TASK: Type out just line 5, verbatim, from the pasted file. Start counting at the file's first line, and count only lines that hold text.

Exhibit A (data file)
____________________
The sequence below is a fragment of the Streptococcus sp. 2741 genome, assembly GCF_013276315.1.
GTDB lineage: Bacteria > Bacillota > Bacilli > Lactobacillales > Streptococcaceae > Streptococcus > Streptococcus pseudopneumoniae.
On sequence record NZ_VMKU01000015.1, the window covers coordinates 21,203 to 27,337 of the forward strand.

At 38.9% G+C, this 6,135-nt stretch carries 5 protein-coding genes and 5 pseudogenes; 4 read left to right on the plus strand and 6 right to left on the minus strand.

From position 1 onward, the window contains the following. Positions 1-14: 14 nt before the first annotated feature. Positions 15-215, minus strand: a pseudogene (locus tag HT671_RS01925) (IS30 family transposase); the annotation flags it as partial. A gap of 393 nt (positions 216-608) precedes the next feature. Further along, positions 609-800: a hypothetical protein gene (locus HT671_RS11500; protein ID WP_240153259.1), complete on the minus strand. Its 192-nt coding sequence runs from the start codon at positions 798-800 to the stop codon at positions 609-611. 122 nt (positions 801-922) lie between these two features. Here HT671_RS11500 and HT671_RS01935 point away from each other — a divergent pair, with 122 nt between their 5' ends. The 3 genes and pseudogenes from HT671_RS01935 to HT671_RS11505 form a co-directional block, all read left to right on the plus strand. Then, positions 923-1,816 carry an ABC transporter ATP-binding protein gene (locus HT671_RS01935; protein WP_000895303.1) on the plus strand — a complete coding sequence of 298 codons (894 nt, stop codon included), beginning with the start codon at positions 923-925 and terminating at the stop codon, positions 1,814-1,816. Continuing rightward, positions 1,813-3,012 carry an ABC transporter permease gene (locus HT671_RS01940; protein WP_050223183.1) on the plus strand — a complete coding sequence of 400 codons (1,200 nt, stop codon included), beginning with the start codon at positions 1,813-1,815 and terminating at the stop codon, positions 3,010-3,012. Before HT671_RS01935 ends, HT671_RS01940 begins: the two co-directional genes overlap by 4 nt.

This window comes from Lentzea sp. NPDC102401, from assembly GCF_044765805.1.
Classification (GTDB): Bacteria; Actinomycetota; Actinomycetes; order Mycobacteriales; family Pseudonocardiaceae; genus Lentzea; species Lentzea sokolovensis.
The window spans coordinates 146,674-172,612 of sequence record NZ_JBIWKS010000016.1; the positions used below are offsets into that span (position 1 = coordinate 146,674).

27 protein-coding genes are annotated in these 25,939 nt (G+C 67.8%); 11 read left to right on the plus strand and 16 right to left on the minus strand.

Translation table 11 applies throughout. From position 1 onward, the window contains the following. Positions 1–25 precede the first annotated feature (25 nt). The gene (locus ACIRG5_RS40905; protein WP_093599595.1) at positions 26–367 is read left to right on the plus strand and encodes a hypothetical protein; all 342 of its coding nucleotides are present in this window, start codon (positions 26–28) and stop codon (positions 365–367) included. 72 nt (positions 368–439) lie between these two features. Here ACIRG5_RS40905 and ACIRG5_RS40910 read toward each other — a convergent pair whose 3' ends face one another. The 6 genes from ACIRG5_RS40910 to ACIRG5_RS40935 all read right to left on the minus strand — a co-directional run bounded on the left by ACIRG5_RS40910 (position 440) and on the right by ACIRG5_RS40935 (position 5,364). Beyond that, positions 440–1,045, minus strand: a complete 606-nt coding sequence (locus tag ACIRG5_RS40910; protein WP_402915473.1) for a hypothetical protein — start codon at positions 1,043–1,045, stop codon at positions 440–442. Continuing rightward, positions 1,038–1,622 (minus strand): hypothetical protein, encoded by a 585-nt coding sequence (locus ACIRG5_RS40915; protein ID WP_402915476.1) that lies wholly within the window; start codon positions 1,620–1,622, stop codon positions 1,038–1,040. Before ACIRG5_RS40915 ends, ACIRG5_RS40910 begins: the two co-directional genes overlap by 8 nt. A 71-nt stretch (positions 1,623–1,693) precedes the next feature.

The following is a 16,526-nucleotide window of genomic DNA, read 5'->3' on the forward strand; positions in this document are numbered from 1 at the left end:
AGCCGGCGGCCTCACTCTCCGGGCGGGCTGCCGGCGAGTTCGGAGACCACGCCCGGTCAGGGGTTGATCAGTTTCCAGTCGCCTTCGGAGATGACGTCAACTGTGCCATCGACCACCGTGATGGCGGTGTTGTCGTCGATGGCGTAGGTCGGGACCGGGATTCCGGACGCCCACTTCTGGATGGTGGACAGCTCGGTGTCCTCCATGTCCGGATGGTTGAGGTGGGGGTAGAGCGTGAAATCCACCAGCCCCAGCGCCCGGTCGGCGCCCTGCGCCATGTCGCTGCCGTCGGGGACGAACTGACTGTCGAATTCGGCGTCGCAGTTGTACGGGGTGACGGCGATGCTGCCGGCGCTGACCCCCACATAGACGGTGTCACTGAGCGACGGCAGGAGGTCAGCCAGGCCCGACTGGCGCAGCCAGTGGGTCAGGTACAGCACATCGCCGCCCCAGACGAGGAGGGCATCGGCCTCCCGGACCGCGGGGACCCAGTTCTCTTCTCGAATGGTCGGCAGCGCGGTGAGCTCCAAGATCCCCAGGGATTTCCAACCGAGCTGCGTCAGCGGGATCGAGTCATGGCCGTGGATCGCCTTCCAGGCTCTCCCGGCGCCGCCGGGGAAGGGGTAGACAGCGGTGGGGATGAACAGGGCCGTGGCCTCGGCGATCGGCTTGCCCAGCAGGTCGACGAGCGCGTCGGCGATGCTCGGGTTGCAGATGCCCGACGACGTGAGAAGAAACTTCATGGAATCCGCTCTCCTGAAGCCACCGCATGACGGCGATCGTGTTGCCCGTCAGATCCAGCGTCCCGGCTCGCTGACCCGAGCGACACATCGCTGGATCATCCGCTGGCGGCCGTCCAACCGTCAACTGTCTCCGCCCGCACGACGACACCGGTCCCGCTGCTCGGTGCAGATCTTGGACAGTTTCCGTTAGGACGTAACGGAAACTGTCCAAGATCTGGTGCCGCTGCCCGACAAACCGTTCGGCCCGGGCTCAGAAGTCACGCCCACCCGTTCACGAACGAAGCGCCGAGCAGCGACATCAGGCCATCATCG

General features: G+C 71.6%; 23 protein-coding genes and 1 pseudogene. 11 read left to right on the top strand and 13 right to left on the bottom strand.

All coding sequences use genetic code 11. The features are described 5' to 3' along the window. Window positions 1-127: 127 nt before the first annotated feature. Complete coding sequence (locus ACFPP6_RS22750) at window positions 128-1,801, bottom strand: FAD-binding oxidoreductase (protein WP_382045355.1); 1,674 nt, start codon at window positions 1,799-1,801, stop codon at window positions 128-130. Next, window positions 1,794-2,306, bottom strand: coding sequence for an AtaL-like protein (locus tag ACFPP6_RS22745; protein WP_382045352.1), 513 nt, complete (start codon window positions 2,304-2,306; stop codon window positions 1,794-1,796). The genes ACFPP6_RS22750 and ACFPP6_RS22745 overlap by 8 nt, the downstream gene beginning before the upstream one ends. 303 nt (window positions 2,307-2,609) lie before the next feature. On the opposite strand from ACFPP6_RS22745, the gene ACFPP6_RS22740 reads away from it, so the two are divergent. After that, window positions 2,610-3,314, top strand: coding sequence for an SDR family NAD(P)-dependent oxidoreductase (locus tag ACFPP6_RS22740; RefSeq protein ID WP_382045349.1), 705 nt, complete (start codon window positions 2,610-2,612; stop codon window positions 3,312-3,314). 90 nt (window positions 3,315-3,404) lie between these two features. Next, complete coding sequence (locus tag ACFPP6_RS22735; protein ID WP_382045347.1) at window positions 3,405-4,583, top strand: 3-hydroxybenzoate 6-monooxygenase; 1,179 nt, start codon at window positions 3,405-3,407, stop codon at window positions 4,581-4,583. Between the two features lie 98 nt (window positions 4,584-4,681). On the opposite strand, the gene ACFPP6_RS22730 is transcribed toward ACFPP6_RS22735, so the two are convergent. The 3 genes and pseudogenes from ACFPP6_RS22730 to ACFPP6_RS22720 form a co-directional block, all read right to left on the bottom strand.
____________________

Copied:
From position 1 onward, the window contains the following. Positions 1-14: 14 nt before the first annotated feature. Positions 15-215, minus strand: a pseudogene (locus tag HT671_RS01925) (IS30 family transposase); the annotation flags it as partial. A gap of 393 nt (positions 216-608) precedes the next feature. Further along, positions 609-800: a hypothetical protein gene (locus HT671_RS11500; protein ID WP_240153259.1), complete on the minus strand. Its 192-nt coding sequence runs from the start codon at positions 798-800 to the stop codon at positions 609-611. 122 nt (positions 801-922) lie between these two features. Here HT671_RS11500 and HT671_RS01935 point away from each other — a divergent pair, with 122 nt between their 5' ends. The 3 genes and pseudogenes from HT671_RS01935 to HT671_RS11505 form a co-directional block, all read left to right on the plus strand. Then, positions 923-1,816 carry an ABC transporter ATP-binding protein gene (locus HT671_RS01935; protein WP_000895303.1) on the plus strand — a complete coding sequence of 298 codons (894 nt, stop codon included), beginning with the start codon at positions 923-925 and terminating at the stop codon, positions 1,814-1,816. Continuing rightward, positions 1,813-3,012 carry an ABC transporter permease gene (locus HT671_RS01940; protein WP_050223183.1) on the plus strand — a complete coding sequence of 400 codons (1,200 nt, stop codon included), beginning with the start codon at positions 1,813-1,815 and terminating at the stop codon, positions 3,010-3,012. Before HT671_RS01935 ends, HT671_RS01940 begins: the two co-directional genes overlap by 4 nt.